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6.30 pm

Of course, if that specific trigger arises, no protection will be afforded under the Scottish provisions to the wife, former spouse or the children who live in the house. However, if that trigger cannot be fulfilled, there is no reverse burden on the defendant at that point and the court may be able to consider all the circumstances set out in clause 101 in relation to Scotland. The court can postpone seizure or decide that in no circumstances would it be reasonable to allow the family home to be seized at any time. That seems to be a sensible and compelling safeguard, which could ultimately lead to the removal of serious risks of injustice and the perception of injustice. Clearly, that has been thought a very sensible measure in the Scottish jurisdiction, which is why it was introduced with other confiscatory mechanisms in the mid-1990s.

The more I consider the issue, the more convinced I become that no similar safeguard will exist under current rules in England and Wales or in Northern Ireland. I have become increasingly concerned that we shall end up with a system that diverges considerably north and south of the border—the very thing that the Minister said when arguing on the provisions for Scotland he wanted to get rid of; he wanted to produce uniformity. Also, we run the risk of it being said that the system in England and Wales is unjust. I have to tell the Minister, bluntly, that I cannot help thinking that the other possible outcome is that a far greater burden will be placed on the state through the social security system than might otherwise be the case.

The more I have thought about the issue, the more convinced I have become that there is every reason to include similar safeguards for the wife, former spouse or child in England and Wales and in Northern Ireland to those that exist in Scotland. I am prepared to be talked out of my position if the Minister can persuade me that similar safeguards that would have the same result exist south of the border. I do not wish to take up too much time because there is a lot of other business to discuss, but that is a very important point. I am sorry that we did not have more time to focus on this issue in Committee.

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This shows that, however carefully legislation is considered, there is always a further opportunity to find something else to do when we consider it again. Perhaps this matter can be dealt with in the other place if the new clauses and amendments that I have tabled are not sufficient.

Mr. Edward Garnier (Harborough): Would new clause 2 or the Bill allow the director to apply to the court for a charge on the matrimonial property that can hang there while the wife, spouse or any children need the house?

Mr. Grieve: The answer to my hon. and learned Friend's question is no, because the purpose of the provision is to produce a mandatory ratchet system, by which, when the assumptions have been arrived at, confiscation must follow. There is one possible caveat: confiscation may not take place if there is a serious risk of injustice. I am always a little anxious about what that term means. In any event, I am not 100 per cent. certain that it relates to the status of the spouse, former spouse or child. The Minister may choose to correct me if I am wrong, but that term seems to relate to the possibility that the asset may have been wrongly identified as resulting from criminal conduct and thus should not be seized.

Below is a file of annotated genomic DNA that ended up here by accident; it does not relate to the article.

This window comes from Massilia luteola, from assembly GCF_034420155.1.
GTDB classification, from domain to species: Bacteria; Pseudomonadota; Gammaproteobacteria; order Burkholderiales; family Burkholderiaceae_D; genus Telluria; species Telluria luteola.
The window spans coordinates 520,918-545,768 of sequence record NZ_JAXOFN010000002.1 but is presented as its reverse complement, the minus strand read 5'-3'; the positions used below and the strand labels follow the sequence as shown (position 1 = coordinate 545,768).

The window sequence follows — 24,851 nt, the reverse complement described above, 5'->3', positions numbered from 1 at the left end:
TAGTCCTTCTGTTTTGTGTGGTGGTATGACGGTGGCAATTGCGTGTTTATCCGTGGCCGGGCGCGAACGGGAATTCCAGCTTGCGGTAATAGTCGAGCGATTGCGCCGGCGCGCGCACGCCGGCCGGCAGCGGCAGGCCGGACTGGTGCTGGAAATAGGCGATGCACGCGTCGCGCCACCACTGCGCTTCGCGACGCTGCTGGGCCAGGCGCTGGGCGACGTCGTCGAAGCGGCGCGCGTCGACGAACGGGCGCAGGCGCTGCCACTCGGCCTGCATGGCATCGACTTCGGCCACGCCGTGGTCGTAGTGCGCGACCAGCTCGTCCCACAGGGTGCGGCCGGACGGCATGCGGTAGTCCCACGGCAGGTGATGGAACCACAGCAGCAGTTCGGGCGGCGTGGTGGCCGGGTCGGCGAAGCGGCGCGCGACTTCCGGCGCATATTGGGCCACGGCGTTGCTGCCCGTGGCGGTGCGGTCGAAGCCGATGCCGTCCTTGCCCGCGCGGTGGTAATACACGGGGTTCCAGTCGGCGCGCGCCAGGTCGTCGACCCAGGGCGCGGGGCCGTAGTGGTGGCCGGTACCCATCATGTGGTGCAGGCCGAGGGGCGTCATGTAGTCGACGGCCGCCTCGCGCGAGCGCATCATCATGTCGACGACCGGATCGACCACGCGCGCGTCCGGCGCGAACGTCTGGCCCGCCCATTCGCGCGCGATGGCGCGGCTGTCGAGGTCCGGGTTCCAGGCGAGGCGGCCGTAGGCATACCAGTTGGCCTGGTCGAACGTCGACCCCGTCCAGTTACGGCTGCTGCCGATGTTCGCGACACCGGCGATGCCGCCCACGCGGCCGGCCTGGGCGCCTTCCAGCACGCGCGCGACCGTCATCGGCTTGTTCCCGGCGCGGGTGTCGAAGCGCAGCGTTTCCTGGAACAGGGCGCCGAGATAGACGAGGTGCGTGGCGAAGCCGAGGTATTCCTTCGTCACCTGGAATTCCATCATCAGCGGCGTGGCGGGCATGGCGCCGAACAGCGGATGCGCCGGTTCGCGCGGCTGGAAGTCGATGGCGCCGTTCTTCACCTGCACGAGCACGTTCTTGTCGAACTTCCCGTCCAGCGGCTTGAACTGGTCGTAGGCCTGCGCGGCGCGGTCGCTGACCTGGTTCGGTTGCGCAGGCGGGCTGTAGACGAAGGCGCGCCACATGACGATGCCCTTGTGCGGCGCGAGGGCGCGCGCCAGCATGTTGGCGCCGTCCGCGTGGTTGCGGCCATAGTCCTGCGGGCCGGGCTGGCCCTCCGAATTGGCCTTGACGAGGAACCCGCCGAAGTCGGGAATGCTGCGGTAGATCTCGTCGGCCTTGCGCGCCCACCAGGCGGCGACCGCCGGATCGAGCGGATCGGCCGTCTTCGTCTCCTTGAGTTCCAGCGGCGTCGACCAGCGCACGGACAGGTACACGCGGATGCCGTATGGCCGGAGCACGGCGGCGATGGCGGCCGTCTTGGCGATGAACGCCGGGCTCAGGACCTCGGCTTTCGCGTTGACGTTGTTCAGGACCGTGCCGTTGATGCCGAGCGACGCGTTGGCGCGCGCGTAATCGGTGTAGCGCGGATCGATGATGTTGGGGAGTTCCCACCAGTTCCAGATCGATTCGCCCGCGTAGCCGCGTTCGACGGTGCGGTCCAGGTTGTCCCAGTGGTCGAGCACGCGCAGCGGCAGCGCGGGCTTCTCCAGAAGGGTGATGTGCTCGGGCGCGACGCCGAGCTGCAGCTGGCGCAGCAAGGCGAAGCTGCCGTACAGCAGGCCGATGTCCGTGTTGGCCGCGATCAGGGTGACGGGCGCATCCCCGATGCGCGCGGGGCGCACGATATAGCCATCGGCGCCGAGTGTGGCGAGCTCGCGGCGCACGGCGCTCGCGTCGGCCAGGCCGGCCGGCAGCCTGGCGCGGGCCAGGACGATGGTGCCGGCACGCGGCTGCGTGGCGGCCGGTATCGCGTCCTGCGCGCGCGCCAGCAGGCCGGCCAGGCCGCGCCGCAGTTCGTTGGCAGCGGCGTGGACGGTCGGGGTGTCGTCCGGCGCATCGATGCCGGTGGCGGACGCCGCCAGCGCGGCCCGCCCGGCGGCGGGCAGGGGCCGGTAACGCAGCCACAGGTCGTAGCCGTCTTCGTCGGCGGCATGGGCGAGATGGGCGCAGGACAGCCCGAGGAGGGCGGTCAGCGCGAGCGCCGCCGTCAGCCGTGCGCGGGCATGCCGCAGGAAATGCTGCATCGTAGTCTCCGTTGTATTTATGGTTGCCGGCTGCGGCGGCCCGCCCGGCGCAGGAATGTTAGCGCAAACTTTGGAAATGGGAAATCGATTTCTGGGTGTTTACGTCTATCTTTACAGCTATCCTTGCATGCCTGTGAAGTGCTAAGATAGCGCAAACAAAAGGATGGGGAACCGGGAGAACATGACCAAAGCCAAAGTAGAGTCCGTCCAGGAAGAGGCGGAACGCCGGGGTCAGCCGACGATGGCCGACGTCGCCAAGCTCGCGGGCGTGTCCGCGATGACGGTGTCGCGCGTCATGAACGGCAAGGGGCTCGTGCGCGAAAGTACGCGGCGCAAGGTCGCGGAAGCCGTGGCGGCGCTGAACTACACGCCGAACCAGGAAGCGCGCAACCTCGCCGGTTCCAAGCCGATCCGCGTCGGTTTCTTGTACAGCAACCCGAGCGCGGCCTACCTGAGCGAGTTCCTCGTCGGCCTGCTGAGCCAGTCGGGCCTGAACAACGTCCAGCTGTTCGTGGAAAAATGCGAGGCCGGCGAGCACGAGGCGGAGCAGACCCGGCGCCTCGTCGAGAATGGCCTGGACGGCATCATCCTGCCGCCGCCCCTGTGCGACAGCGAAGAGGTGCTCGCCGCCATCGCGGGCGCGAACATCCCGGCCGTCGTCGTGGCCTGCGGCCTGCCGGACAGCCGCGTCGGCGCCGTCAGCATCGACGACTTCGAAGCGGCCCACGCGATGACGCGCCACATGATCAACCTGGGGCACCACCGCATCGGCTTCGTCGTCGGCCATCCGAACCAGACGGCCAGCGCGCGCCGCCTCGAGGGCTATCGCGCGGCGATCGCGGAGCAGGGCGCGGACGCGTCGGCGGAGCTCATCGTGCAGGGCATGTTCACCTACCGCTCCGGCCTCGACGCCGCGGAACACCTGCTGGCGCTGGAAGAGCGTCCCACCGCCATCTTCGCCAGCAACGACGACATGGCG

The Minister may be able to provide some reassurance about that, but I have to tell my hon. and learned Friend that I do not find the issue at all clear because we are, in fact, dealing with legislation that relates to the confiscation of criminal assets. So such a safeguard may exist, and it may be possible to beef it up even further by going down the road proposed by the Human Rights Committee, which suggests that we should use the term "real risk of injustice" instead of the term "serious risk of injustice". All those things are interconnected in reality.

In short, I need to hear some compelling reasons why England and Wales should not have the same protection as that which the Government have been happy to provide north of the border. They should accept new clause 2, which I have adapted, I hope correctly, to make it sensible in English, rather than Scots, law. I wait to hear from the Minister on this important issue.

Mr. Carmichael: I have a broad degree of sympathy with the hon. Member for Beaconsfield (Mr. Grieve) on new clause 2. It would be ungenerous if we did not afford to the English the same protection as that given to the Scots, although that is often the case in any event. However, I do not know enough about English property law to comment on new clause 2 in any great depth, so I merely seek to bring to the House's attention amendments Nos. 207 to 211, tabled by my hon. Friends the Members for Lewes (Norman Baker) and for Mid-Dorset and North Poole (Mrs. Brooke) and myself.

Under amendment No. 207, which has the greatest substance—the other amendments are essentially consequential—we would afford to third parties who are in same-sex relationships the same protection as that given to spouses, former spouses and siblings who may have lived in the family home of the person against whom the confiscation order is made. There may be circumstances in which it is necessary to consider the needs and financial resources of the other members of the